China ‘not afraid’ of trade war

Tensions have risen between the USA and China as both nations have proposed implementing tariffs as they jockey for position in ongoing trade negotiations.

Pollard says 60% of the Stateline’s soybean crop goes into the export market, with China being the number one importer.

“We don’t expect a trade war”, Edward Yardeni, president and chief investment strategist at Yardeni Research told his clients in a note earlier this week.

Anxiety returned to Wall Street after three days of gains.

If the USA follows through, that would mean $153 billion in Chinese imports would be subject to tariffs. “That represents an estimated value of $1.7 billion in soybean exports from IL”.

President Donald Trump escalated tensions Tuesday, proposing tariffs on a range of Chinese-made products worth about $50 billion with a focus on high-tech items. “Rather than remedy its misconduct, China has chosen to harm our farmers and manufacturers”, Trump said in a statement – as if Chinese President Xi Jinping should have simply crumpled in the face of Trump’s previous escalation.

The statement followed China’s pledge to impose tariffs on almost $50 billion in imports from the US.

“I’m not saying there won’t be a little pain, but the market has gone up 40 percent, 42 percent so we might lose a little bit of it”.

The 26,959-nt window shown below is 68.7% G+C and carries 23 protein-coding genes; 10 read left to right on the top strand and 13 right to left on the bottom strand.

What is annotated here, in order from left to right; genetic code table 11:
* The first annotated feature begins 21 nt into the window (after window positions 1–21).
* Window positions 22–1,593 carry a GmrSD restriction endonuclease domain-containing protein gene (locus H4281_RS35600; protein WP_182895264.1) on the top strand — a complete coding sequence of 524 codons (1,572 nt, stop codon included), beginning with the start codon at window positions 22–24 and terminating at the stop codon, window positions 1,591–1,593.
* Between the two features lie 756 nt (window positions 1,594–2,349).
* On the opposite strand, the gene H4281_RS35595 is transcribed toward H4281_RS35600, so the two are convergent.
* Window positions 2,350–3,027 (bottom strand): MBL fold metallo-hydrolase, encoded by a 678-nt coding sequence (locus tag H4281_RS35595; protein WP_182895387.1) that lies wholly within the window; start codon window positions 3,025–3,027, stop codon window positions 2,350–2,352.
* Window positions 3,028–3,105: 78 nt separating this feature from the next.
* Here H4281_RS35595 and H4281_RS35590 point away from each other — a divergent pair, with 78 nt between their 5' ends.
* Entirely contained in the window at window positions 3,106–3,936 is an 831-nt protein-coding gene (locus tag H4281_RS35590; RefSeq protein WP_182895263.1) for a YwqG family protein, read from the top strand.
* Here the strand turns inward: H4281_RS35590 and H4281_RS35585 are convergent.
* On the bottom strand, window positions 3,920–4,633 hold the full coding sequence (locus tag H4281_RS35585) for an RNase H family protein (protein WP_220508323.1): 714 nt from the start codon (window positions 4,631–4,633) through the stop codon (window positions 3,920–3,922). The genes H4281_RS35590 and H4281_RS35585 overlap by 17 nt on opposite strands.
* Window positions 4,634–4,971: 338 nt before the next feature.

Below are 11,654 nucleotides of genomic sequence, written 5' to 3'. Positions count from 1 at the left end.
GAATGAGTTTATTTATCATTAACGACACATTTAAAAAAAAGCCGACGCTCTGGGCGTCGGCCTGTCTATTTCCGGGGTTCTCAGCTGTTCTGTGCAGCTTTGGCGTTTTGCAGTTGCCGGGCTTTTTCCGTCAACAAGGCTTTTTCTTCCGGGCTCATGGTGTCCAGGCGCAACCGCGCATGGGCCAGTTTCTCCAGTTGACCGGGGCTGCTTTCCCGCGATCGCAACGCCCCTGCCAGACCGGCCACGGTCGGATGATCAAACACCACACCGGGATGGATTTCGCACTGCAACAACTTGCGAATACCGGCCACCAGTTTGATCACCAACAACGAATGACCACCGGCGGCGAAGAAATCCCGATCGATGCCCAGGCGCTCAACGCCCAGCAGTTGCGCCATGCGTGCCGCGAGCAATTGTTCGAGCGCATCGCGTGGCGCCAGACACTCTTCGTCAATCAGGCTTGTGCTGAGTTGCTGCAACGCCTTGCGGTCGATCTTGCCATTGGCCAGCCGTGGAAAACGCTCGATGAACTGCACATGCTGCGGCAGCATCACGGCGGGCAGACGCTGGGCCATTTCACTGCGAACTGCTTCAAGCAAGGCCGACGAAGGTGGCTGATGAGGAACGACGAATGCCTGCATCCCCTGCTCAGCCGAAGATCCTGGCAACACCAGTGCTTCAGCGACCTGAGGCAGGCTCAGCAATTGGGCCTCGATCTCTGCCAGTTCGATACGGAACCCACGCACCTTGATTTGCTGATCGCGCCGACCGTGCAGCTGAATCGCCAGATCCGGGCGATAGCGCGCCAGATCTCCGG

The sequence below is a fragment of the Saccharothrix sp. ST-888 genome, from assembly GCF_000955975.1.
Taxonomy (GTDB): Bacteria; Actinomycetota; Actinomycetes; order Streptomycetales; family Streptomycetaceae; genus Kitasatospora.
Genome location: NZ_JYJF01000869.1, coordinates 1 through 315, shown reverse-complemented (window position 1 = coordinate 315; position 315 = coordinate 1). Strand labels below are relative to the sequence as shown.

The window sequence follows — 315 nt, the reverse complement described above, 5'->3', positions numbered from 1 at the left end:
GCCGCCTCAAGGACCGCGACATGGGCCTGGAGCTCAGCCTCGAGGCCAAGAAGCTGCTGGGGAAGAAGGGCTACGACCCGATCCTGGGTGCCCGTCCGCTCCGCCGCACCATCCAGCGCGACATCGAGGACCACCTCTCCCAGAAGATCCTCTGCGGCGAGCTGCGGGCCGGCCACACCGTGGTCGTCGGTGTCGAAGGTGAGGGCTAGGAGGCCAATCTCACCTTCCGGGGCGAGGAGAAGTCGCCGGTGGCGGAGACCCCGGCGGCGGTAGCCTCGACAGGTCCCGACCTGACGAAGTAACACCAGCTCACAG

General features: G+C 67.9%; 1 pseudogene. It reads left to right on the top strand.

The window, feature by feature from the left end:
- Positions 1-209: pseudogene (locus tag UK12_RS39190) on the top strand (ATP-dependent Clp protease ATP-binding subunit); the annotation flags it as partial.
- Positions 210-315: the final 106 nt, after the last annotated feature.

Since the United States and China have the world’s biggest trading relationship, the tariff war will help neither of the countries. And some USA officials say they’re at least partly intended as a negotiating ploy.

The US economy added about 103,000 jobs in March, undershooting analysts’ expectation that approximately 185,000 jobs would be added.

The US measures mainly goods that allegedly benefitted from China’s theft of US intellectual property.

The Chinese vice-minister of commerce said Beijing is ready for a trade war with the United States, albeit reluctantly, if Washington is looking for a fight.

He warned that any threat to multilateralism would severely imperil the global economic recovery.

Still, Mr Pride said all of the proposed tariffs add up to a pretty small fraction of trade between the United States and China, and overall, they would not affect the nation’s economy that much if they do go into effect.

The specter of a large-scale trade war between the world’s two biggest economies – an event unprecedented in modern times – has people scrambling to anticipate the effects.

But other investment pros are getting nervous and worry that the heated rhetoric could suggest that this is more than just negotiating tactics.

He complained that the WTO considers China “a developing nation” when it is actually “a great economic power”. They therefore get tremendous perks and advantages, especially over the U.S. Does anybody think this is fair.

Brazil and Argentina are the main competitors to US growers in the market for soybeans and corn. In response to Trump’s moves, Beijing threatened to impose tariffs of its own on more than 100 US goods, ranging from soybeans and cars to whiskey, tobacco, chemical products, and brewing and distillation dregs. “Well it’s gonna affect the ag economy, it’s going to take money out of our pockets, we are already in a really tight profit margin right now”, said Joe White, an Elburn farmer who has about 1,000 acres, 600 of corn and about 400 of soybeans.

Responding to the threat from Trump, the Chinese government declared it would retaliate to new tariffs “with force and without hesitation”.

China 'not afraid' of trade war